The receptacle 10 includes a receptacle shell 16 comprising a cylindrical wall having a radially outwardly directed annular flange 18 which may be placed against the front face of wall 20 and secured thereto by screw bolts 22. Receptacle shell 16 extends through an opening 24 in wall 20 and may include a back cylindrical shell wall 26 which extends beyond the back face of wall 20.
Receptacle shell 16 receives and holds a composite insert member 28 of cylindrical form. The insert member 28 is restricted against axial movement and retained as is more fully described in the '125 patent.
The front portion of insert member 28 may be made of a resilient dielectric material and the back portion made of a relatively hard dielectric material. Contact pins 30 project from conical bosses 32 of the resilient material, the bosses 32 providing circular sealing contact with hard dielectric material surrounding corresponding socket contacts 34 in the plug portion 12. The axial position of insert member 28 in receptacle shell 16 is such that contact pins 30 carried thereby have their pin ends spaced a predetermined distance inwardly from the edge face 36 of receptacle shell 16. Contact pins 30 are thereby exposed for mating contact with the plug member 12 relatively deeply within the chamber formed by receptacle shell 16 and are protectively enclosed by receptacle shell 16.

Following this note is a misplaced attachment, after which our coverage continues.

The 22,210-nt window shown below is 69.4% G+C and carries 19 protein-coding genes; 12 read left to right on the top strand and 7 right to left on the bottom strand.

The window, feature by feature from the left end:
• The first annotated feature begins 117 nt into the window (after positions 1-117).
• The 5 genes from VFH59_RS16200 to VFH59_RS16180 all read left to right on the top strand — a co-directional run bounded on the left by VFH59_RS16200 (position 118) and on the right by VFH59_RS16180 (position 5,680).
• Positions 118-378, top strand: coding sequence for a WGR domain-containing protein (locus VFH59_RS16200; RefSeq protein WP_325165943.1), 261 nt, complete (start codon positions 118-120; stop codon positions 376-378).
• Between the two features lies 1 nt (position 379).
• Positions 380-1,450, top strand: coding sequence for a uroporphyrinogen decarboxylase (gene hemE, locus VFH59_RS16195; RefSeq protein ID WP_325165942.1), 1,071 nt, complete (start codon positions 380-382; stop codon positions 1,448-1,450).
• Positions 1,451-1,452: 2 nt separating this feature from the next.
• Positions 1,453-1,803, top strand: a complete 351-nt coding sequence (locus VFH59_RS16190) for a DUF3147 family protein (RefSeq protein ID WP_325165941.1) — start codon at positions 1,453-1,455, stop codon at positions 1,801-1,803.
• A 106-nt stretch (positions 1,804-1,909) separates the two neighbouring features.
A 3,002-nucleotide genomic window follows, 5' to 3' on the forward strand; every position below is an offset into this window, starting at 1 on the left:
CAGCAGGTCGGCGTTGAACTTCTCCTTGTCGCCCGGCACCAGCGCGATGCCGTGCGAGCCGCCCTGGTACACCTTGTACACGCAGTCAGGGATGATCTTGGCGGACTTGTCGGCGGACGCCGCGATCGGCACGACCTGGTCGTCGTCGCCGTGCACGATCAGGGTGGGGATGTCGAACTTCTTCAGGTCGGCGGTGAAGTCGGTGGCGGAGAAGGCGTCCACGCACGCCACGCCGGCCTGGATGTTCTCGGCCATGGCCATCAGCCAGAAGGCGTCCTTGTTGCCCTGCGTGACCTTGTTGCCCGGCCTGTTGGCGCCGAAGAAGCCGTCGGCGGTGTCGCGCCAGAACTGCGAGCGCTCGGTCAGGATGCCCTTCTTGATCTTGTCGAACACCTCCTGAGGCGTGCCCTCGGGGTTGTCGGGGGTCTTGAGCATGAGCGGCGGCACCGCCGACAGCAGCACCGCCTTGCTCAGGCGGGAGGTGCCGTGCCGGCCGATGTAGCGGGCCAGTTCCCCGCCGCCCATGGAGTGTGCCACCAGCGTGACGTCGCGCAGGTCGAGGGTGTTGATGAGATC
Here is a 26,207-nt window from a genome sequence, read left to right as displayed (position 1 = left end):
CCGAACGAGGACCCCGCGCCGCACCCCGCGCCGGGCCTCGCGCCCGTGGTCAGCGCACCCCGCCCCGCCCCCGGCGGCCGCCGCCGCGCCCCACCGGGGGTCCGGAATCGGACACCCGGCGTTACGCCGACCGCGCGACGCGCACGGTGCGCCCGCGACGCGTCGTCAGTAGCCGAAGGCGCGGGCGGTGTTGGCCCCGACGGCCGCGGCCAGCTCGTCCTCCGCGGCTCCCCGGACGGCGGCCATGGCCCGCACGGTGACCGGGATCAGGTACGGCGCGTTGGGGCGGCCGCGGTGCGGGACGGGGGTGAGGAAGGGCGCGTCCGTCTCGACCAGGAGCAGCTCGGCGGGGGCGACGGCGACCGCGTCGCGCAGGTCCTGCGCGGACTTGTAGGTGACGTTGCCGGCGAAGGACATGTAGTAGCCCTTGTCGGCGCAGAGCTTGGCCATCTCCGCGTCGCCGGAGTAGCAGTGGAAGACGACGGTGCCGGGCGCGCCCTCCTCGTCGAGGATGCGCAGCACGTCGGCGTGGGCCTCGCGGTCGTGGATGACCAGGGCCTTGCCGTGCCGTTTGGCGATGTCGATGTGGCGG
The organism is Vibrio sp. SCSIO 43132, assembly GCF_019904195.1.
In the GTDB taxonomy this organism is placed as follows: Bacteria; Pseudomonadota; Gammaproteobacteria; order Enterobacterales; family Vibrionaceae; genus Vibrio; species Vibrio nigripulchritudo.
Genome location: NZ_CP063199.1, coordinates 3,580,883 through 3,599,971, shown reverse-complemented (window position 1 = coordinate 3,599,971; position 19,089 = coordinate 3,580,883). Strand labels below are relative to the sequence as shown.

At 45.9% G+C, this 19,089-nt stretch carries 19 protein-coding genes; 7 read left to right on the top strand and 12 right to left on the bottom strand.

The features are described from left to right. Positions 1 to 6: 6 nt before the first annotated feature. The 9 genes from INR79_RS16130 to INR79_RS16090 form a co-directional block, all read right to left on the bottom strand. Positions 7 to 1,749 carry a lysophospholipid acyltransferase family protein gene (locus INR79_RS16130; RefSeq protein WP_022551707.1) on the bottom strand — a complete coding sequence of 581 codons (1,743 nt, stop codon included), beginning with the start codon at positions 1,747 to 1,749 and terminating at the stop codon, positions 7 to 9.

Sets of locking lands and locking faces (not shown) may be provided and the lands may be varied to provide a specific different set of lands for receptacles having selected pin contact arrangements or other differing characteristics to avoid mismatching of receptacle and plug means as is more fully described in the '125 patent.
A master key 50 is provided to angularly orient the plug and the receptacle as described in the '125 patent.
The interconnection at the insert member between the cables, insert member 28 and contact pins 30 may be made in suitable wellknown manner. It is understood that insert member 28 firmly holds the contact pins 30 against relative axial movement and that electrical continuity is preserved through insert member 28 without electrical leakage loss.
Plug 12 comprises a plug shell 40 having a particularly configured cylindrical wall 42 having an internal diameter slightly greater than the outer diameter of receptacle shell 16 so that shell 16 may be axially and telescopically received therewithin. The plug housing 40 is aligned, seated and held against axial movement in the plug 12, as described in the '125 patent. A cylindrical plug insert member 44 of suitable hard dielectric material receives ends of cables which are electrically connected within insert member 44 to electrical socket contacts 34 spaced and arranged about the axis of the plug insert member 44 to correspond with the spacing and arrangement of the contact pins 30 on the receptacle insert member 28. The cylindrical portion of plug insert member 44 has an outer diameter which is slightly less than the inner diameter of receptacle shell 16. The outer cylindrical surface of insert member portion 44 defines with the internal cylindrical surface of cylindrical wall 42 of plug housing 40 an annular space 48 for reception of receptacle shell 16 during mating of the plug 12 and receptacle 10.